• Speculative because I am interested in data from working disk, and "may" is pretty vague ;-) Anyway, I finally found out some doc from RH, which states LVM feature is such reliability in case of failure -- that you can get the rest of the data. That is the answer I was looking for. Since you made me to dig deeper, I am marking your post as THE answer. – greenoldman Feb 23 '12 at 17:22
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Since your concern is data loss using LVM, it's useful to discuss loss of one of your two disks using the (3) LV configurations available to choose from:

LV Types:

  • Linear: The DEFAULT option when creating an LV without supplying any switches to create the other two types of LV's below. In a Linear LV, if a Physical Volume (PV) drops out of the Volume Group (VG), you only lose the LV(s) on that PV. However, if an LV spans MULTIPLE PVs and any PV (disk) it uses drops out, the entire LV will be lost. This is logical: the filesystem is spanned across the 2 PVs, so it would be catastrophically damaged with the loss of either disk. Any LV's residing on or NOT spanned across the missing PV member will survive.

  • Striping: Specify the " -i " switch when creating an LV. Although this provides better write performance, ALL data is written round-robin across the striped PVs. If any PV in the stripe is lost, so too are ALL LVs residing on ALL the PVs.

  • Mirroring: Specify the " -m " switch when creating your LV. This is analogous to RAID1: Increased fault tolerance to protect against data loss, but uses twice the space.

Finally, when managing data- LVM, RAID or no abstraction at all- you're only as good as your PROVEN backups.

Check How Physical Extents Mapped

To see how your data is mapped in relation to PVs it lives on:

pvdisplay -m 

Check if LV's are striped (multiple PVs)

If you have multiple PVs and need to determine if the LV is striped across them:

lvs -o+lv_layout,stripes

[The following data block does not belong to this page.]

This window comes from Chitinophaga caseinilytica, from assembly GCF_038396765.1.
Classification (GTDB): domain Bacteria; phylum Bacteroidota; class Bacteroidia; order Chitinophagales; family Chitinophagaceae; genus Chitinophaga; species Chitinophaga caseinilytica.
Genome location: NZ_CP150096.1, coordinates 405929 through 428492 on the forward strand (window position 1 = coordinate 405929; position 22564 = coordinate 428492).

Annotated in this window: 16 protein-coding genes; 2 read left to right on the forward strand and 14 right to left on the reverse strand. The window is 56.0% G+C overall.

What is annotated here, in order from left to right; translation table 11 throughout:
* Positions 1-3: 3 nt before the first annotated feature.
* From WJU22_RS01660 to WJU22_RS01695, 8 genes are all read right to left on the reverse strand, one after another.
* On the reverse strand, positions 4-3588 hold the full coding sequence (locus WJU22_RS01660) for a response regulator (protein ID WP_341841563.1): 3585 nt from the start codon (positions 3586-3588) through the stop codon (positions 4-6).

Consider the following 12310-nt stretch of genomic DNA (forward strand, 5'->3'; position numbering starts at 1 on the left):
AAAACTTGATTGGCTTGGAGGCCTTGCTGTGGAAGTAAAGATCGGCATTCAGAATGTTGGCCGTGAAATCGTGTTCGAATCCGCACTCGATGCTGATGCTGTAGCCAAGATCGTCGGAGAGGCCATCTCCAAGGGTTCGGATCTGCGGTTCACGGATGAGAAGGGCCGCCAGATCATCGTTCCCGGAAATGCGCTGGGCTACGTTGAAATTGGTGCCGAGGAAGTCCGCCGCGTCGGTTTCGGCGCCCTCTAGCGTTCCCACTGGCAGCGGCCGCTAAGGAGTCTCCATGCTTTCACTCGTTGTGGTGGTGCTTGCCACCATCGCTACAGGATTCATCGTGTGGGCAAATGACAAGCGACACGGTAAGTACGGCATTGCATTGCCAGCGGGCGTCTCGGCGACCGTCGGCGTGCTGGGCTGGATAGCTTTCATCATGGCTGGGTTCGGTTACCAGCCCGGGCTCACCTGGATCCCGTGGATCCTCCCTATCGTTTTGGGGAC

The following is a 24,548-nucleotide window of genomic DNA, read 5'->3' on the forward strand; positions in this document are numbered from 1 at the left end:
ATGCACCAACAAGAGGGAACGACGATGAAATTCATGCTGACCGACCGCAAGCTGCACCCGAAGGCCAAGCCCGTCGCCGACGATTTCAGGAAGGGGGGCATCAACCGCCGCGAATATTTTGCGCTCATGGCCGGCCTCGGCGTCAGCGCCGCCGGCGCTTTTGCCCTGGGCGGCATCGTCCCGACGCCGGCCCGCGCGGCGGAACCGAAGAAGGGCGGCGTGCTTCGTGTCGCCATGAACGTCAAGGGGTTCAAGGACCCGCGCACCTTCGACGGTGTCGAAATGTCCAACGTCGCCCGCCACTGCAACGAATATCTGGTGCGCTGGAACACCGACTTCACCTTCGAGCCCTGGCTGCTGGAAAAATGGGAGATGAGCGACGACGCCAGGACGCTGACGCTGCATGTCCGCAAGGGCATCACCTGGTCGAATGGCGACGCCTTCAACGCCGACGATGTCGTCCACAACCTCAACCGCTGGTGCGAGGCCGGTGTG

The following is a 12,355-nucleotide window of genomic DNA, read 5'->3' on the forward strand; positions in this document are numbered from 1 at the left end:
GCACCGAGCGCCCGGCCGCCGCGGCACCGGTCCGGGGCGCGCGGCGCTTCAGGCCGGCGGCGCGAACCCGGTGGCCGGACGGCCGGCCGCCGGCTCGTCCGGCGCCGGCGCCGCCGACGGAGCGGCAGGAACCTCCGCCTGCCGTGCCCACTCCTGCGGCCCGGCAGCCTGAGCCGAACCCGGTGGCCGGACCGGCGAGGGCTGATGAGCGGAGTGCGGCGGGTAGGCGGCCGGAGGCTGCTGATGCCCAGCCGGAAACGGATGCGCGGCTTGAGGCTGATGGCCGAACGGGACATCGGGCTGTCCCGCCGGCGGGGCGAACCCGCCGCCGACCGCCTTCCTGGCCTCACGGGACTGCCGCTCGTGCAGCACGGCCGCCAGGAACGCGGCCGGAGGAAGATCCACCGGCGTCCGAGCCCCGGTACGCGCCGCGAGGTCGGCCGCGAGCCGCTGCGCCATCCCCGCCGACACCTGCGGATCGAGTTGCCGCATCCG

Simplified Illustrative Example:

Illustrative example of spanning LVs

As you can see in the illustration, since LV "var" requires extents from all three PVs, were any of the PVs lost, the filesystem on LV "var" would be catastrophically damaged.

Useful References:

https://access.redhat.com/documentation/en-us/red_hat_enterprise_linux/5/html/logical_volume_manager_administration/lv_overview#linear_volumes

http://manpages.ubuntu.com/manpages/xenial/man8/lvcreate.8.html

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I agree with Matthew Scharley - losing from half to all is most likely case, assuming linear mapping.

While you might be able to recover some of the data when a single disk dies, it's like losing half the blocks on a filesystem using a single hard disk. The filesystem's fsck will certainly have big problems recovering data, and it would take a long time to finish - it's quite possible it won't be able to recover at all.

You can use 'file carving' type software to extract data from such a broken filesystem but its success will depend on how fragmented the files are on disk.

See https://serverfault.com/questions/279571/lvm-dangers-and-caveats for more on the risks of data loss with LVM generally, and some links on LVM recovery tools (including file carving tools), and other experience.